[thelist] web site registration

Susan Wallace susanhw at webcastle.com
Wed Oct 31 12:13:59 CST 2001

Hi Bruce,

 >>At 11:26 AM 10/31/01, you wrote:
 >>my boss is talking about making people register to read the content on our
 >>web site.

I work with an organization who went through this recently. We have two 
distinct sections of the site - "public" and "Members Only". It was 
suggested that everyone sign up to access the public content on the site, 
but what helped change their minds were our logs - a high number of people 
would get to the main page and leave (we won't go into what was on that 
main page), a smaller number would get to the login screen and leave, but 
looking at path information (as reported by Summary) a lot of people who 
got to the login screen would then go on to register or renew. There 
weren't "high" numbers to use, but enough to show potential.

In that same round of discussion, we decided to test the "Here is something 
free, if you want more, you need to be a member" theory, and in our case,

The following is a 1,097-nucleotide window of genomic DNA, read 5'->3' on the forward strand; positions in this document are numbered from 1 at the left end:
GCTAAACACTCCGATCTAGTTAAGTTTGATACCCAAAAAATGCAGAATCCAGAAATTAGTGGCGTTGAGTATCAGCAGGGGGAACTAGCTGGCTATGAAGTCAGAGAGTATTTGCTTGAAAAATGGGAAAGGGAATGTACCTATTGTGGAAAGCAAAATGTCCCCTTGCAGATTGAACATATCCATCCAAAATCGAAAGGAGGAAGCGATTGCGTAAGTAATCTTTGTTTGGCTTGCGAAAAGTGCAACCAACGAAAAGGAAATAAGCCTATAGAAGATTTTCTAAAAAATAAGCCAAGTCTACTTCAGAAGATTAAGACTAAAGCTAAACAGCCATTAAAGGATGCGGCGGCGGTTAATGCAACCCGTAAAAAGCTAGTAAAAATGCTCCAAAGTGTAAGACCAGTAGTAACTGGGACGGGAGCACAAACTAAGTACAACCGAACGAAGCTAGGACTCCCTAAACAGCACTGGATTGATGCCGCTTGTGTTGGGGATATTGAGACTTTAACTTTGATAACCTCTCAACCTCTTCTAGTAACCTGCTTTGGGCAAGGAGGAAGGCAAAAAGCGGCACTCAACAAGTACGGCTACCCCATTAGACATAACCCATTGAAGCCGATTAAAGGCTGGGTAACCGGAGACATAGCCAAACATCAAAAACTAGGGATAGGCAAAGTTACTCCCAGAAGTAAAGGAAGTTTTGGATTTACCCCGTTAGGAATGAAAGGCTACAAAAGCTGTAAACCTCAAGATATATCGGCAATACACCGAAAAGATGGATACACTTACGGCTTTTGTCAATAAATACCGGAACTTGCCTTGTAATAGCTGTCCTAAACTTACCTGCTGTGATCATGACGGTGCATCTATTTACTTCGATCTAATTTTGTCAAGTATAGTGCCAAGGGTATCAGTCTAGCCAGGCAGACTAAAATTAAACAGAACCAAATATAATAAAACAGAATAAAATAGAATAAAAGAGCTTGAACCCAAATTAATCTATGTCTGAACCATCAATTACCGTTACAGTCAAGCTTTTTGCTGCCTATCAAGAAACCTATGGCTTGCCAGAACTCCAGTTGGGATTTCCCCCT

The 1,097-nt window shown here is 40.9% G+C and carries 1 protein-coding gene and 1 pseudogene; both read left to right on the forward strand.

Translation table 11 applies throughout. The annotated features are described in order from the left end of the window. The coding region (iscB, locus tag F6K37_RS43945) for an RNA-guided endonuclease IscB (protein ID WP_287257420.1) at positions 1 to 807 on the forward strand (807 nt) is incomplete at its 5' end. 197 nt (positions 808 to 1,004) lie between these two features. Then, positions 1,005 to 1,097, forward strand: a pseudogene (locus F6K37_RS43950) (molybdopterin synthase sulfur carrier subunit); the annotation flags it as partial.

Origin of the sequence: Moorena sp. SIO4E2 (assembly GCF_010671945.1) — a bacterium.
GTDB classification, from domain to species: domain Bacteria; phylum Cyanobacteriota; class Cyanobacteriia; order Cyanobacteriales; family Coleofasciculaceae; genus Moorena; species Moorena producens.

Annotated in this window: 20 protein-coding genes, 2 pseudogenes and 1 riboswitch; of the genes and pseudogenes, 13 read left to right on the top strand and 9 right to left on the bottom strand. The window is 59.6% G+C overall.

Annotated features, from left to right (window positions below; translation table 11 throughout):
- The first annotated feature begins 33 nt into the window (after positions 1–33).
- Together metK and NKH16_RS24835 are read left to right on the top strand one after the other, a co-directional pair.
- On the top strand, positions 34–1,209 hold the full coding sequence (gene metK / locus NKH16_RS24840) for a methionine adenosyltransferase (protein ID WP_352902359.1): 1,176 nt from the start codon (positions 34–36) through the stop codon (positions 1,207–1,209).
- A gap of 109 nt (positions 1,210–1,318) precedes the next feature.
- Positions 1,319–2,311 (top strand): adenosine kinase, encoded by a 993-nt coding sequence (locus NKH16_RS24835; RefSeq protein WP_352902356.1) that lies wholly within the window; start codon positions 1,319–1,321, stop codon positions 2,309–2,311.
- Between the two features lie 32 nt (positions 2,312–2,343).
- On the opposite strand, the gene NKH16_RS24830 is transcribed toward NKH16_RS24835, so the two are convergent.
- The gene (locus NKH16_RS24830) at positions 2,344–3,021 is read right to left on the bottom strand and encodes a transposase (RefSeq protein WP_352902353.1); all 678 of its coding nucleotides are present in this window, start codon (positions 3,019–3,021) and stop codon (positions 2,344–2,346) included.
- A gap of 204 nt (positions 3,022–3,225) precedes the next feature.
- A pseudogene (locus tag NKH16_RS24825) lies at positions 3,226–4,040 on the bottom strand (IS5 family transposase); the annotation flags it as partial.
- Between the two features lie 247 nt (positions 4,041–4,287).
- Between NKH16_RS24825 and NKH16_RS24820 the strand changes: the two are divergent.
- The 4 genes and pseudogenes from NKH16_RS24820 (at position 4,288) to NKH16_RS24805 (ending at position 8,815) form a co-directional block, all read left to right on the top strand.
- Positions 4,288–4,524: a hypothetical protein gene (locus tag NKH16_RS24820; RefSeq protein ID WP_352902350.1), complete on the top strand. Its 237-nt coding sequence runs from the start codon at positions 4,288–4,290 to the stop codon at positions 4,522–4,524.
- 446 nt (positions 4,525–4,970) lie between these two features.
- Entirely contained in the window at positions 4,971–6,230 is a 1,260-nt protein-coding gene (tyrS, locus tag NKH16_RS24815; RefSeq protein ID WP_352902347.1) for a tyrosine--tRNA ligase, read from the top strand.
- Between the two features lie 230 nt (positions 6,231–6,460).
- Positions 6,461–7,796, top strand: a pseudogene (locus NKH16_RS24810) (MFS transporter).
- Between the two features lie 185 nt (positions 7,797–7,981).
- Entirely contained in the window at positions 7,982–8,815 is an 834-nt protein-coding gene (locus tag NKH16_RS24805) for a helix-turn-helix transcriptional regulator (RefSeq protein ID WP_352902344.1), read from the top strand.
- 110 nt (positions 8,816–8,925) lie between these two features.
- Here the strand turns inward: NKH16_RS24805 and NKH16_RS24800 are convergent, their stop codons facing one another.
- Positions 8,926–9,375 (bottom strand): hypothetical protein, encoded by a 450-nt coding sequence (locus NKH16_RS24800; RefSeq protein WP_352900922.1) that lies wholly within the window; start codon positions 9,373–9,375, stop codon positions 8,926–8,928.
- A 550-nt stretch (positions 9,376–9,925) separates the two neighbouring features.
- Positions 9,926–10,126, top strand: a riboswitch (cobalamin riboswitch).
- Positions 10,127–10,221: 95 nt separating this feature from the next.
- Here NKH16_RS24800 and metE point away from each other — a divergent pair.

it has worked out well.

For example:
One section of the site has Bios of Hall of Fame members. In a few cases, 
there are some articles written by that HoF member that are available in 
the Members section. The Bio is free to anyone who wants to read it, and at 
the end of the article, there are links containing the titles of the 
articles written by that HOF member, with a note indicating that membership 
is required. We have seen a few people actually sign up (again, according 
to path information) from those article pages, and intend to continue to 
provide that type of information. At first, they wanted to put just basic 
information about the organization on the site (Press Releases, junk like 
that) and then put all of the "good stuff" behind a login. By considering 
this alternate method, we have been able to show that it is enticing to 
some people, because it's a good way to let them know that what is in the 
Members area is actually something they could use. Our plans include more 
of this type of "content referencing", for lack of a better term.:)

Anyway, in this case, I don't think it would have been a good thing to 
require people (a large percentage of whom were leaving at the main screen) 
to provide any personal information just to read content that was not of 
interest to them anyway...

Susan Wallace

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